Global cities from Seoul to Tel Aviv have welcomed Google with open arms, but in the bohemian Berlin district of Kreuzberg the Silicon Valley giant has found itself on the frontlines of gentrification trench warfare. Its new Berlin hub now in the making - 3,000 square meters hosting offices, a cafe and a co-working space in a once-derelict industrial building - is set to be the latest outpost of California startup culture in Europe. But a campaign dubbed "F... Off Google" has begun organising monthly demonstrations at the site of the company's future "campus" set to open later this year. The blunt slogan has been daubed atop the layers of posters and graffiti that cover all available public wall space in artsy, multicultural and left-leaning Kreuzberg and adorns the bridges along its tree-shaded canal.
"It's extremely violent and arrogant of this mega-corporation, whose business model is based on mass surveillance and which speculates like crazy, to set up shop here," fumed a hacker and protest leader who asked to be identified only by his alias Larry Pageblank.
With hip Berlin drawing ever more people, and apartment prices steadily rising, "gentrification is gathering pace and loads of people are already being thrown out" of once working-class Kreuzberg, he charged. In fact, Berlin is no stranger to tech culture, and many IT newcomers lure programmers with offers of free beers, snacks or massages at the office and hierarchy-free leadership structures. The city's "Silicon Allee" (Silicon Avenue) companies now make it one of Europe's top destinations for investment into startups, beating London and Paris to the post last year with 3.1 billion euros ($3.6 billion) in capital raised. Google already operates a co-working space, the so-called "Factory" in the affluent hipster neighborhood of Prenzlauer Berg, while home-grown incubator Rocket Internet shepherds a flock of startups towards hoped-for greatness.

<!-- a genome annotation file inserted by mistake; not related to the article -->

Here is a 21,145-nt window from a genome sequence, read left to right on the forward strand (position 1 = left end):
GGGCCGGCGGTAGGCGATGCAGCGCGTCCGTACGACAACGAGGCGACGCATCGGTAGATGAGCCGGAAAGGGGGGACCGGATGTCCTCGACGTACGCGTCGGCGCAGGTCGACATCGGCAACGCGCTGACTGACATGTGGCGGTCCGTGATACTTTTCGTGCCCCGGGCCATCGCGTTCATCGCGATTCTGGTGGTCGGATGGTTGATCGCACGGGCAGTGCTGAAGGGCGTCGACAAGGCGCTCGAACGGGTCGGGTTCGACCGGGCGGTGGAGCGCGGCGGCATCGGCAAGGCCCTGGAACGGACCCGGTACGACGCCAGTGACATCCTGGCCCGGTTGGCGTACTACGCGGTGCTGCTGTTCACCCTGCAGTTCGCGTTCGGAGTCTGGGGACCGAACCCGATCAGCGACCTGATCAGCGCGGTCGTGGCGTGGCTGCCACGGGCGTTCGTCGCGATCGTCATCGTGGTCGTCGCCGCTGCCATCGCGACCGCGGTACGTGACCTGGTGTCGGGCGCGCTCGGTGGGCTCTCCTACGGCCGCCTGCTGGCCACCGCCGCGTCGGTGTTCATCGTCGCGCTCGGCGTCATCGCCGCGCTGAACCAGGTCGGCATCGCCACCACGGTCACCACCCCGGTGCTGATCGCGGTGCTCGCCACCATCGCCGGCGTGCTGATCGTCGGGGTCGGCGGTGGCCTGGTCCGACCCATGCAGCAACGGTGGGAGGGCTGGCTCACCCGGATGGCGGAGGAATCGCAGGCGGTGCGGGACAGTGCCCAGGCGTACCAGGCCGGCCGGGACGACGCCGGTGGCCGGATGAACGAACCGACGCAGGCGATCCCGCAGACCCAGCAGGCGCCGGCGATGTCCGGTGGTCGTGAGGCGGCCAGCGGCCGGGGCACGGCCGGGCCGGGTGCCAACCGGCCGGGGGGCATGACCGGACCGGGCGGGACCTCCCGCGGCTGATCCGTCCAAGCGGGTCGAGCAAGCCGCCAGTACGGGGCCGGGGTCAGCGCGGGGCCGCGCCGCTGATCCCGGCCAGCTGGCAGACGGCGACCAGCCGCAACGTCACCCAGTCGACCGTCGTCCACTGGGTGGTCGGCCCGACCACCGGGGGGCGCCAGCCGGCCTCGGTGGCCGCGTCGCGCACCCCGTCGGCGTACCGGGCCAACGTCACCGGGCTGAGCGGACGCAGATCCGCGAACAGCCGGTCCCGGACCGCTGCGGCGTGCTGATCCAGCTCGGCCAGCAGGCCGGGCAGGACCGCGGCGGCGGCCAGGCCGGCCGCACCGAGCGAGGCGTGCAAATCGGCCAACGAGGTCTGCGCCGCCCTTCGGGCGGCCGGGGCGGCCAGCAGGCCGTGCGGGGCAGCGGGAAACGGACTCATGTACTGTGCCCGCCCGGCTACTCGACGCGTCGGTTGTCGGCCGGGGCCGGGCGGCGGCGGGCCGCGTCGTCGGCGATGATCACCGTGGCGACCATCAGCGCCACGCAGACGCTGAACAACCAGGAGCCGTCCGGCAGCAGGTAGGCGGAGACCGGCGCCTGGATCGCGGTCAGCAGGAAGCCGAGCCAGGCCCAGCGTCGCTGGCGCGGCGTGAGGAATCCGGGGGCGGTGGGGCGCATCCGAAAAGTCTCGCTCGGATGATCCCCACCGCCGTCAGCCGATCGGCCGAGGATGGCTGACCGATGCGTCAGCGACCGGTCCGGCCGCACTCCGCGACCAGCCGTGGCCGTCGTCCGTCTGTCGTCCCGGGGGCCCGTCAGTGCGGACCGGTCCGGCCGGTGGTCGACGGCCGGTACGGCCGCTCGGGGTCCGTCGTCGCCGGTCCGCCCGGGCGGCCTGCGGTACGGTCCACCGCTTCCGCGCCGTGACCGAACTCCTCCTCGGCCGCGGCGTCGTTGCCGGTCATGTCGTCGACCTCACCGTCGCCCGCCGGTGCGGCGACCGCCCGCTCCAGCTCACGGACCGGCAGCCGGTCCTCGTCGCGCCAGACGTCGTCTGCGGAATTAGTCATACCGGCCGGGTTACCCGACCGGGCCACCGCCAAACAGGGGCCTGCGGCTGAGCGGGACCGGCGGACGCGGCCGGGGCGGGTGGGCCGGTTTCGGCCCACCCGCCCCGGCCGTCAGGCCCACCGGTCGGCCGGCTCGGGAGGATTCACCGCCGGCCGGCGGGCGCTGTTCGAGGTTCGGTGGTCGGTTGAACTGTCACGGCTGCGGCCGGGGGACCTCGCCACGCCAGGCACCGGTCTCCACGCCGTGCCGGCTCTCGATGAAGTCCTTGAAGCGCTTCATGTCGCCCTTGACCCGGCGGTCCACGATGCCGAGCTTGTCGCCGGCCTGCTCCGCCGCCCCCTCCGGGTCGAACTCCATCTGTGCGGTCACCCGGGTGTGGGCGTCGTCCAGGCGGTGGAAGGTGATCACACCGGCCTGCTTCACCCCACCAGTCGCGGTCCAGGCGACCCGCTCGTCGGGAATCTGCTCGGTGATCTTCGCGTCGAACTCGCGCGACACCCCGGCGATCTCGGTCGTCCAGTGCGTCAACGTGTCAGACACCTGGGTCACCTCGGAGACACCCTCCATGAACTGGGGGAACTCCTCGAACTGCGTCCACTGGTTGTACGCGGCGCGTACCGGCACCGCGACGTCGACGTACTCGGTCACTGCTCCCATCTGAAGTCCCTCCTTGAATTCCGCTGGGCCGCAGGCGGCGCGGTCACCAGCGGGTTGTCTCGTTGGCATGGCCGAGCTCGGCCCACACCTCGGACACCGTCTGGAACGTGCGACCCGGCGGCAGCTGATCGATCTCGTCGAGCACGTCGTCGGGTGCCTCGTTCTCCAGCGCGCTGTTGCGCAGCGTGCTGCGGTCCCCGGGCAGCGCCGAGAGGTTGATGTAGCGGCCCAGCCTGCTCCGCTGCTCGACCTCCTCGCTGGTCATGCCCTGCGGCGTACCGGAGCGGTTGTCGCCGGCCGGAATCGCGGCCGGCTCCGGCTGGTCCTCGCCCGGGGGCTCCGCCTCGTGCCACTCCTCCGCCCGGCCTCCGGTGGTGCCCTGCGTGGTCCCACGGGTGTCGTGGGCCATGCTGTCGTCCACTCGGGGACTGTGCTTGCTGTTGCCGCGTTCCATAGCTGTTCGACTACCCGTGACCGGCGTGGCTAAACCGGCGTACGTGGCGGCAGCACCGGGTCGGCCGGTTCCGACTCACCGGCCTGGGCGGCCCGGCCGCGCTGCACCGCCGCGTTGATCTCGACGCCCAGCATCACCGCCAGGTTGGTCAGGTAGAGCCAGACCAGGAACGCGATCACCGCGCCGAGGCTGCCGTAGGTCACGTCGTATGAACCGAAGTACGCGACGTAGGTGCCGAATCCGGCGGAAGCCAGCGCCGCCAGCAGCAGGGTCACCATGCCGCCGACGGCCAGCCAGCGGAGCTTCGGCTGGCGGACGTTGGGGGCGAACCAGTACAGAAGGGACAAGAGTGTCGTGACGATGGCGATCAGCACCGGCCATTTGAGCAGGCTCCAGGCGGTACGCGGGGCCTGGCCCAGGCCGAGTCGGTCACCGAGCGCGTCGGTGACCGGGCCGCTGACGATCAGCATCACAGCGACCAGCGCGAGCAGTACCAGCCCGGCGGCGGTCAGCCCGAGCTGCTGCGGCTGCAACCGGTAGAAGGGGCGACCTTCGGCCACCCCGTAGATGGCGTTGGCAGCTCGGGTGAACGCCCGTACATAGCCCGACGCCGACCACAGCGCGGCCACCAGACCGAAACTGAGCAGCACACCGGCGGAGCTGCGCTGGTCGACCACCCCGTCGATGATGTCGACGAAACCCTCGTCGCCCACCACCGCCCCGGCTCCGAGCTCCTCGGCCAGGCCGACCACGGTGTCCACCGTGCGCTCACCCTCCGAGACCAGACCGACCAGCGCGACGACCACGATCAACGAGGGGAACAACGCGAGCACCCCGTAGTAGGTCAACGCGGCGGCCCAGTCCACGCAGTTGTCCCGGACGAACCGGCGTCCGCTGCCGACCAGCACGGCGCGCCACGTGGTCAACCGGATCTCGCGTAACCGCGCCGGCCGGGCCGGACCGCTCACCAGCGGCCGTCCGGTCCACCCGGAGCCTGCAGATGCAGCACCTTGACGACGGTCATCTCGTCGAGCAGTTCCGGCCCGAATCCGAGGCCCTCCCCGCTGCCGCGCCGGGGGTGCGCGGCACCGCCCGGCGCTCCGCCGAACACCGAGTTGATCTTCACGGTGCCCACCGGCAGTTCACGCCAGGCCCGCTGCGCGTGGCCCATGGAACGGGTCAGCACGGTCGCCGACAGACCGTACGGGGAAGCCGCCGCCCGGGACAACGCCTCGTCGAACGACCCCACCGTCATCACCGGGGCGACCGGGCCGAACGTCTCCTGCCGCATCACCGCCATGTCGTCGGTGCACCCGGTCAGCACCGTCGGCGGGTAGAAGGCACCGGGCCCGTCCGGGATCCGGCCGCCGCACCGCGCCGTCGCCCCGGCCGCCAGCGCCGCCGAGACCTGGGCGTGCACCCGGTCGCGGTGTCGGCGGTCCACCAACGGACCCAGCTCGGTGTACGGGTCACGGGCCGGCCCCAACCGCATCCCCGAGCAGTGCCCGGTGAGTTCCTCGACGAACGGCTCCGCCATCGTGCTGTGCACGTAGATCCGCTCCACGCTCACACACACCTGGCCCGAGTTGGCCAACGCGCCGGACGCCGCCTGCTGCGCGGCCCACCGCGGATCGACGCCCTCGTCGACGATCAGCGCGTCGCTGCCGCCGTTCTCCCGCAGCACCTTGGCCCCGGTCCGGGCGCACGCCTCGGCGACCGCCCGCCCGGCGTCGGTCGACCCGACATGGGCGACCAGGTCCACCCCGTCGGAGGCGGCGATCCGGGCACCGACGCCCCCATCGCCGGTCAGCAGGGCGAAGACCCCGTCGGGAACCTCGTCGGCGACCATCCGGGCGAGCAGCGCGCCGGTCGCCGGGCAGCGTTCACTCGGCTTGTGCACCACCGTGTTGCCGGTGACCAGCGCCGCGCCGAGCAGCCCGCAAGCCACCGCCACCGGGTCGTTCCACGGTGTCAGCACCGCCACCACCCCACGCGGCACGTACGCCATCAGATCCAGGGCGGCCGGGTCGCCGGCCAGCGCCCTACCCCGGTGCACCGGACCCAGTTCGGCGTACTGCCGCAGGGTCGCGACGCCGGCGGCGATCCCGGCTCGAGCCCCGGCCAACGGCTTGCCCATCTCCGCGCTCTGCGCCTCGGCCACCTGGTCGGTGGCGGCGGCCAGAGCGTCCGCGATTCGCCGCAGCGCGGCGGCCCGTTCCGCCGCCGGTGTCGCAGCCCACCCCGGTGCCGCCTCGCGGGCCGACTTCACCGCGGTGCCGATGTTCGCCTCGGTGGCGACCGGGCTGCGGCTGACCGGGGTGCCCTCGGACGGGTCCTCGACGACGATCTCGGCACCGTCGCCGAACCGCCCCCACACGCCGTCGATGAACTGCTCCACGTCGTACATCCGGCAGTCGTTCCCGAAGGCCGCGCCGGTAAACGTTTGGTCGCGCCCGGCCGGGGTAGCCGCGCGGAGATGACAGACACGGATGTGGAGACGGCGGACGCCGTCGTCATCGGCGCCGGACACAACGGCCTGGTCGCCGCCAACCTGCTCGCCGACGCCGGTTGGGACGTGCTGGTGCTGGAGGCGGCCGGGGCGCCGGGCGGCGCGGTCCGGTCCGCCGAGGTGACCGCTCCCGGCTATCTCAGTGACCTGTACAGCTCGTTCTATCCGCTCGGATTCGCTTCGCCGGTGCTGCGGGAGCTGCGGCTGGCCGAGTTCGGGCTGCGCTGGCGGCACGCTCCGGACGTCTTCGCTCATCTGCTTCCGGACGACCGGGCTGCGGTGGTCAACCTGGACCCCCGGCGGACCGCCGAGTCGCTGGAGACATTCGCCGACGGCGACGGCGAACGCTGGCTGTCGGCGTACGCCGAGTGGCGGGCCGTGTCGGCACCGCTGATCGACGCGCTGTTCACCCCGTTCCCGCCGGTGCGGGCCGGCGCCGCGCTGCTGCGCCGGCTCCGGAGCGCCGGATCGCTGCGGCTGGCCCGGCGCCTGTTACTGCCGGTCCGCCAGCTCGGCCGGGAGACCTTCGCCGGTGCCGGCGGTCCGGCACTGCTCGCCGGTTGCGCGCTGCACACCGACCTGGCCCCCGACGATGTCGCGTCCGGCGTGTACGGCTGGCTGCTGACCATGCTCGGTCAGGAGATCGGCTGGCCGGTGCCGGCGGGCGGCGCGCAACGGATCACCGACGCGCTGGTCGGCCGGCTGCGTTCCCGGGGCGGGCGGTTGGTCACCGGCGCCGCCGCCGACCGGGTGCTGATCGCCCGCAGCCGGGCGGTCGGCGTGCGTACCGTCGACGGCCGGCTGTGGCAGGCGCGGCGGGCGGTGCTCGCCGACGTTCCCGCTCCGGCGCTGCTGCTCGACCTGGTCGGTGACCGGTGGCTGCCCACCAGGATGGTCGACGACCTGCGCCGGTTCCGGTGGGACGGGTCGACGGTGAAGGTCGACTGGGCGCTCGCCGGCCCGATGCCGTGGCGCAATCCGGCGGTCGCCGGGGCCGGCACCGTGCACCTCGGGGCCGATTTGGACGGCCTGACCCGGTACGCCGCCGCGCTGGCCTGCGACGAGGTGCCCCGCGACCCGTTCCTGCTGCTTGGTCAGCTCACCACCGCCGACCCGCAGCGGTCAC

One of Berlin's biggest successes, online fashion retailer Zalando, last year reported revenues of 4.5 billion euros less than a decade after its 2008 founding. Such spots of light are vital for a city-state that lags behind wealthier regions in Germany's west and south. Berlin is still recovering from the post-war decades as a relative backwater sliced in half and stranded deep inside communist East Germany, which cost it most of its industrial base. A study by the Cologne Institute for Economic Research last year found German gross domestic product would be 0.2 percent higher if Berlin simply vanished overnight - one possible reason why mayor Michael Mueller is in favor of the Google development.
"The space is meant to be open for other people interested in entrepreneurship and startups," said Google Germany spokesman Ralf Bremer.